Buffalo City municipality to be taken to court over sewage in estuary
A section of one of Eastern Cape’s major tourist attractions, the Nahoon River Estuary in East London, is contaminated with sewage.
The Nahoon Estuary Management Forum has resolved that it will take court action until the water quality of the Nahoon River Estuary is at an acceptable level where people can use the river safely and not be concerned about health risks.
The estuary is a major attraction in the Buffalo City Metropolitan Municipality. It is used extensively for canoeing, boating, fishing and swimming.
However, over the years the water quality has deteriorated to such an extent that the use of the estuary has become a health hazard to people using it for recreational purposes.
Christo Theart, the Nahoon Estuary Management Forum chair, said the forum had become aware of sewage spills from the municipality caused by issues with sewage pumps and broken infrastructure.
“We then had regular meetings with the Water and Sanitation Department of the city during the course of 2019 and 2020 which did not result in any action or any funds in their budget to allow for fixing it,” he said.
Theart said that in 2021 the forum resolved that the only way to ensure better water quality in the estuary was to take the municipality to court.
“The first case was that of the broken sewage pump station at Cambridge location where sewage has been flowing directly into the Nahoon River. The East London High Court ordered that the sewage pump be fixed.
“The municipality then fixed it in terms of the court order. The forum then took two further sewage spills to court, that of the broken sewage pump station at the Maldives Group Housing Scheme and the continuous sewage spill from a sewage pipeline and silt trap situated at Torquay Road, a residential development on the Nahoon Estuary. The East London High Court on 25 January 2021 ordered that these two spills be fixed,” he said.
Theart said a case regarding sewage spills from Nompumelelo, a residential suburb on a hill above the estuary, would be heard in the East London High Court on 15 February.
“The sewage spills from Nompumelelo are by far the greatest contributor to the poor water quality of the Nahoon Estuary. The problems, according to the municipality, relate to property owners misusing the sewage infrastructure and the fact that an informal settlement was established on the main interceptor sewer line, which makes it difficult for the municipality to maintain. There are also other possible cases in the pipeline,” he said.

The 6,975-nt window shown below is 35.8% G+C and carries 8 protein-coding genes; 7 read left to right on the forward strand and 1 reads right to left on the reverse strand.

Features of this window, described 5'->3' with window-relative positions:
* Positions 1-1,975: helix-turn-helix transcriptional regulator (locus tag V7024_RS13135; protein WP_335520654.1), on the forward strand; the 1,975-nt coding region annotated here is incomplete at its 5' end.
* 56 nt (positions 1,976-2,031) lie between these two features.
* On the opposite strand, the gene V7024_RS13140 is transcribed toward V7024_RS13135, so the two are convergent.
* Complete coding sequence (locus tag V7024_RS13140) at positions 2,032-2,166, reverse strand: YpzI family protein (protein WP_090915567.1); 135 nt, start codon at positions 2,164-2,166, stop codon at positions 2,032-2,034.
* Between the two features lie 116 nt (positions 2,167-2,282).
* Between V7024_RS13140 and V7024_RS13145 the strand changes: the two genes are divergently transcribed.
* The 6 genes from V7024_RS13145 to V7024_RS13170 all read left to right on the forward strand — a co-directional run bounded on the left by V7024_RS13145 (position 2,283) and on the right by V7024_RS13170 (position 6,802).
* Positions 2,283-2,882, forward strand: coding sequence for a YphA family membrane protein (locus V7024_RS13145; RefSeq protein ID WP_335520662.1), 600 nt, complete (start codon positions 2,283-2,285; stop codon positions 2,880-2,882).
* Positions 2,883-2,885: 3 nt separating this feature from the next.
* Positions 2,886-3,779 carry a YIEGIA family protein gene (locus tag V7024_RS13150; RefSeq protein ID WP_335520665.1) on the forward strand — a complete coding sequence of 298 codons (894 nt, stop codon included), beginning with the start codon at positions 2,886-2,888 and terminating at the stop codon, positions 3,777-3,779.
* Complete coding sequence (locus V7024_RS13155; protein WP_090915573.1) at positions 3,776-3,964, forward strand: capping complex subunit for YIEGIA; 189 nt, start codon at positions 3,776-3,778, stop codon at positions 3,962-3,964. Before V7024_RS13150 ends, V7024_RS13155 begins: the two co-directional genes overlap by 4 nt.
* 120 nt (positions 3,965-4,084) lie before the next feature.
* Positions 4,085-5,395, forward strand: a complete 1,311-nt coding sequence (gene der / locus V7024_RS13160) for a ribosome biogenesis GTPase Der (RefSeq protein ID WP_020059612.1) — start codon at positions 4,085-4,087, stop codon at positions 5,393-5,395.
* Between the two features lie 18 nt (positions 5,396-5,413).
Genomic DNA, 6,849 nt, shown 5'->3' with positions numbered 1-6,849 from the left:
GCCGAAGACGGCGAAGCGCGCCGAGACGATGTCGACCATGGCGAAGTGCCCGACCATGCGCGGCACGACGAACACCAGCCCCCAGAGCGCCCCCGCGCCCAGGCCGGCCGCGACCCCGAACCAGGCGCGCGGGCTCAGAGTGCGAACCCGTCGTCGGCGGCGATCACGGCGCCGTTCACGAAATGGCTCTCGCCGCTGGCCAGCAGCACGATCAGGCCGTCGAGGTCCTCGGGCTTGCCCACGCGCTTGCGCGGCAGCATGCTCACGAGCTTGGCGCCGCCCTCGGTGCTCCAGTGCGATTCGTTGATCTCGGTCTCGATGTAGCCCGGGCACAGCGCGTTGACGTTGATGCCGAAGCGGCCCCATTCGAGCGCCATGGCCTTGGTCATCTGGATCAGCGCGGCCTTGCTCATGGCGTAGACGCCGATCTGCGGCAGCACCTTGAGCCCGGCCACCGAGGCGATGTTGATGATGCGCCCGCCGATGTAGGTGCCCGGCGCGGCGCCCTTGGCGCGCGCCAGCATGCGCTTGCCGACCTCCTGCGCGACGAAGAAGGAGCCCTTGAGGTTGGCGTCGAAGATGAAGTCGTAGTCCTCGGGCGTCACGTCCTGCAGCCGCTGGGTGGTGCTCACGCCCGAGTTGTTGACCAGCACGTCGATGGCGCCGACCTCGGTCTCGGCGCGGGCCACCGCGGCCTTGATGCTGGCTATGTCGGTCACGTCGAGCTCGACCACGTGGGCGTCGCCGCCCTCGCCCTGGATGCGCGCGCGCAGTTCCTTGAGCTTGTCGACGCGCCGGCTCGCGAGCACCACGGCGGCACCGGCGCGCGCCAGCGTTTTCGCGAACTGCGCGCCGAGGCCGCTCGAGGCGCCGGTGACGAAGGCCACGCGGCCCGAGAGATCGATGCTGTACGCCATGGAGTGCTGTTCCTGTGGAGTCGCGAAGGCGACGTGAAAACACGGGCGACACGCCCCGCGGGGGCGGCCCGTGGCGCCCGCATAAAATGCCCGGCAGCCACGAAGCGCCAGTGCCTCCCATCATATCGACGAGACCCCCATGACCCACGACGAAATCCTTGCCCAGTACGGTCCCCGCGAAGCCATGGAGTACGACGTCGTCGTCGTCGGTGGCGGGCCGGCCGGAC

Theart said they would continue with the court action until the water quality of the estuary is safe and does not present any health risks to residents.
“According to the South African Water Quality Guidelines for Coastal and Marine Water published by the Department of Environment, the E coli count in estuaries should not be in excess of 500 parts per 100ml. E coli are the bacteria present in wastewater. It may cause gastrointestinal illness, skin, ear and eye infections,” he said.
Theart said that water quality tests conducted by the Buffalo City Metropolitan Municipality had found the average E coli count over the past 12 months to be 3,388 parts per 100ml.
However, “On some days a count of 28,000 parts per 100ml was recorded during this time,” he said.
According to Chris Batting, the president of the Border Canoe Club, situated on the Nahoon Estuary and used on a daily basis by members, the situation is so bad that sections of the river (sometimes as big as a tennis court) have visible sewage floating on the water.
“The member of the Executive Council of the Eastern Cape Provincial Department of Economic Development, Environmental Affairs and Tourism published an Estuarine Management Plan for the Nahoon Estuary in 2016 in the Provincial Gazette, which makes it legally binding,” said Batting.
Batting said the Buffalo City Metropolitan Municipality had refused to adopt the plan as required by law.
“In 2019, the Nahoon Estuary Management Forum was established in terms of the National Environment Management Act, consisting of all stakeholders of the Nahoon Estuary.
“The forum convinced the municipality to adopt the plan and to integrate it into their Integrated Development Plan and budget as required by law. The municipality has, however, not included any funds to implement the plan in subsequent budgets,” he said.
Buffalo City Metropolitan Municipality spokesperson Samkelo Ngwenya said they plan to provide a dual electricity supply from different supply zones, to minimise the impact of load shedding.
“The municipality operates 95 sewage pump stations providing standby generators, and security personnel for all are an expensive responsibility,” said Ngwenya.
He added that the municipality was improving security at all pump stations and wastewater treatment works through the provision of high-security fencing and alarm systems linked to armed response.
He said they had begun with the wastewater treatment works and large pump stations and those that had a direct impact on households when they did not function.
“Accordingly, we have provided standby generators at the Reeston and Zwelitsha wastewater treatment works, and [have] improved electricity supply at a pump station in Cambridge location. We are planning a few others in the new financial year,” Ngwenya said.
He said they strove to respond within 24 hours of reported blockages or becoming aware of them.
“The negative impact on this target in the last two years is mainly due to Covid-19 regulations and pump stations affected by the rolling out of load shedding,” he said. DM/OBP
Daily Maverick © All rights reserved